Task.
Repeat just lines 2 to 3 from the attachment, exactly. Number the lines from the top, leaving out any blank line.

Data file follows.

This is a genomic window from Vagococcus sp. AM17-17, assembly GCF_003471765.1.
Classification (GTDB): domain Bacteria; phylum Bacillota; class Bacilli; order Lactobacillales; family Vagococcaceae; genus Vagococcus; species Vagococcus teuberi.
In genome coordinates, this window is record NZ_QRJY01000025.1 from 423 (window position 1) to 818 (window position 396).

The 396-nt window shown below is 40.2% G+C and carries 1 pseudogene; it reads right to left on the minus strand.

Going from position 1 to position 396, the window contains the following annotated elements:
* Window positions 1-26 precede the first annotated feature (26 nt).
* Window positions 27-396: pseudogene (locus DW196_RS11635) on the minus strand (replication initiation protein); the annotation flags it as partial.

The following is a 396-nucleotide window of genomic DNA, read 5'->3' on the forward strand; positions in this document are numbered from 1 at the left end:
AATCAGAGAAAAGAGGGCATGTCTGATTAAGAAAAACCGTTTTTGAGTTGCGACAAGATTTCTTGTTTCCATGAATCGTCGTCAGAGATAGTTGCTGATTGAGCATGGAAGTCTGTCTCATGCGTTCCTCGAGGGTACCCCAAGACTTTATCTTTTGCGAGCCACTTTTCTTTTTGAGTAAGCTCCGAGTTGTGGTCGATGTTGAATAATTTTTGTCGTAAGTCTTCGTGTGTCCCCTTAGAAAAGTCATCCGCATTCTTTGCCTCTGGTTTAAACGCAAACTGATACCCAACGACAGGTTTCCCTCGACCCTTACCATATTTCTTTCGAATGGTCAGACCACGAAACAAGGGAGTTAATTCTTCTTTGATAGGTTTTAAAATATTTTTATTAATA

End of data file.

Classification (GTDB): domain Bacteria; phylum Bacillota; class Bacilli; order Lactobacillales; family Vagococcaceae; genus Vagococcus; species Vagococcus teuberi.
In genome coordinates, this window is record NZ_QRJY01000025.1 from 423 (window position 1) to 818 (window position 396).